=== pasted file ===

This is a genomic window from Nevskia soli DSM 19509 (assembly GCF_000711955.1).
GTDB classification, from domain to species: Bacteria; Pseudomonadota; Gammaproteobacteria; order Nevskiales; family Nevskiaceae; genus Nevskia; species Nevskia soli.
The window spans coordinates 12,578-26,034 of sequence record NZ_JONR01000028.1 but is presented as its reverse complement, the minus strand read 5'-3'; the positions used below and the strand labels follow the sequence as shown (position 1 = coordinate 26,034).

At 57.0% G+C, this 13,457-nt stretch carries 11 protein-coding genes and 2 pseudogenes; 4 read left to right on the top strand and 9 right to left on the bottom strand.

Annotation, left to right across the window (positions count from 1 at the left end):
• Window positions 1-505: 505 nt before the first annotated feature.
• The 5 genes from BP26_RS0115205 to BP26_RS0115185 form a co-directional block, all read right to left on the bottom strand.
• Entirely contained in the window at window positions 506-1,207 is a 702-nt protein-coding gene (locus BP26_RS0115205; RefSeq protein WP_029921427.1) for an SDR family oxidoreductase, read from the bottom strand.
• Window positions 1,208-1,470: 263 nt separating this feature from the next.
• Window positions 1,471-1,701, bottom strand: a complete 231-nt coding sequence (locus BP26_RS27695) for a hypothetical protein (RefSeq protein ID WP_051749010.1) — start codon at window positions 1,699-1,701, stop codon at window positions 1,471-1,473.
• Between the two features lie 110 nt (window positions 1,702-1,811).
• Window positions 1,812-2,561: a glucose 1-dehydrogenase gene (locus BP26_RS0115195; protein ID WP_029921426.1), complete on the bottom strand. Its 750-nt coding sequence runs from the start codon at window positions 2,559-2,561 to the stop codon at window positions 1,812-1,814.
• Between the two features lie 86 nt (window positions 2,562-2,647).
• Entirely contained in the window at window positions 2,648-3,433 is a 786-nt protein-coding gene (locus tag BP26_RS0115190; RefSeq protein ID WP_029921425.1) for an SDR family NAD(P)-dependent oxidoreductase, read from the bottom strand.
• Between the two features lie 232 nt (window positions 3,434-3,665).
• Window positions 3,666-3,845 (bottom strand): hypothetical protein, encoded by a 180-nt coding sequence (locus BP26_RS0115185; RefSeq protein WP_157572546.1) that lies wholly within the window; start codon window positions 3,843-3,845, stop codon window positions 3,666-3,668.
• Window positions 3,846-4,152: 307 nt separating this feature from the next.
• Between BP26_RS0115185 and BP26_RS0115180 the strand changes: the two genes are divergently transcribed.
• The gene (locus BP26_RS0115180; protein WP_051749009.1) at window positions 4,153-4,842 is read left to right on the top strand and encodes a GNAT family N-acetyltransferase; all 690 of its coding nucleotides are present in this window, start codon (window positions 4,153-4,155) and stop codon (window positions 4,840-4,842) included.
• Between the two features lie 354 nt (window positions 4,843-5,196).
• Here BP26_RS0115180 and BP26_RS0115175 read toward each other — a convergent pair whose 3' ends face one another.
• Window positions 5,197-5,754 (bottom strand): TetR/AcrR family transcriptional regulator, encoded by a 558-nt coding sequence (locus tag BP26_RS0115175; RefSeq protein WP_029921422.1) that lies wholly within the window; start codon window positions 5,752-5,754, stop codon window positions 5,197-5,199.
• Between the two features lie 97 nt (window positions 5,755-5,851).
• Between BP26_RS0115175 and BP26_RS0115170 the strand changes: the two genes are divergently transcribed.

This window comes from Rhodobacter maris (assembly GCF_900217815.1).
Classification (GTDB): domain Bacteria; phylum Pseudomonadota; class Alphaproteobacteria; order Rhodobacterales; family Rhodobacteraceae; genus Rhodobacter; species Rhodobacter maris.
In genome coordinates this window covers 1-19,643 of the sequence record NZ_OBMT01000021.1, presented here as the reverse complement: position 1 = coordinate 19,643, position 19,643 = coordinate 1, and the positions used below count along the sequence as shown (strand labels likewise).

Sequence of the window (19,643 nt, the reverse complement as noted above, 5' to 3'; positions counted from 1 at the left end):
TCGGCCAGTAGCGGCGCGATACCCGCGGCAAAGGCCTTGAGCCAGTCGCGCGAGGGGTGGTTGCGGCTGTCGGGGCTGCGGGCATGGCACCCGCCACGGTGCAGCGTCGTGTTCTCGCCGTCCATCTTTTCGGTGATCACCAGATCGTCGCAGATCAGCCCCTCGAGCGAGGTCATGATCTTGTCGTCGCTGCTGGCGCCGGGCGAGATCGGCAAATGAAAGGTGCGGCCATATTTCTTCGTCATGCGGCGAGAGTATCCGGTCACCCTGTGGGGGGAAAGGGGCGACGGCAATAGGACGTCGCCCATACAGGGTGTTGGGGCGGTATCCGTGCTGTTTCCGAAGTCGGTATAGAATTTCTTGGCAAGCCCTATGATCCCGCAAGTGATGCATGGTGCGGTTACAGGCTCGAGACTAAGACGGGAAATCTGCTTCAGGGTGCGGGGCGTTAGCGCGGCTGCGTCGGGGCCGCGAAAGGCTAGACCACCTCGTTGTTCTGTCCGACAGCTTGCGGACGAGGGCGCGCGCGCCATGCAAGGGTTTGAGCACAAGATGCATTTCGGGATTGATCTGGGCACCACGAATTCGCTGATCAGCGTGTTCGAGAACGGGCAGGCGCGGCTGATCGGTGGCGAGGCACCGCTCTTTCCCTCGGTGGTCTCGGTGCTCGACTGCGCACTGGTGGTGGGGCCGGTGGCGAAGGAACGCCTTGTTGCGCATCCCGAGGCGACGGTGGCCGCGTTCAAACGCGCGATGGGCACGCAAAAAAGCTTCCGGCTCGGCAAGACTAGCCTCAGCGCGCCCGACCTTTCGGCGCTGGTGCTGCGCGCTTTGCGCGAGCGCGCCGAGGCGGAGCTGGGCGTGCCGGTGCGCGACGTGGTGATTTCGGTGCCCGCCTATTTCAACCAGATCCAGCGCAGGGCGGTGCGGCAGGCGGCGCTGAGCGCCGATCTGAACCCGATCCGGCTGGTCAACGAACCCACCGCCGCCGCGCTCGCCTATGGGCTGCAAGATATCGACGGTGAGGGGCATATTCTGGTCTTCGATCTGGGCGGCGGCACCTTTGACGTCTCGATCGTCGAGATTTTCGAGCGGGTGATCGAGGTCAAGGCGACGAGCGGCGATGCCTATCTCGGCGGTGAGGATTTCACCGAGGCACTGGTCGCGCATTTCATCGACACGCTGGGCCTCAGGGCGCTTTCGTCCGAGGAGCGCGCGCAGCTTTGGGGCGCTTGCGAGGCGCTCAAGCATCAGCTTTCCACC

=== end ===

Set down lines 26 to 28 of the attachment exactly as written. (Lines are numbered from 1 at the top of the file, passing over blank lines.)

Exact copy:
Classification (GTDB): domain Bacteria; phylum Pseudomonadota; class Alphaproteobacteria; order Rhodobacterales; family Rhodobacteraceae; genus Rhodobacter; species Rhodobacter maris.
In genome coordinates this window covers 1-19,643 of the sequence record NZ_OBMT01000021.1, presented here as the reverse complement: position 1 = coordinate 19,643, position 19,643 = coordinate 1, and the positions used below count along the sequence as shown (strand labels likewise).

Sequence of the window (19,643 nt, the reverse complement as noted above, 5' to 3'; positions counted from 1 at the left end):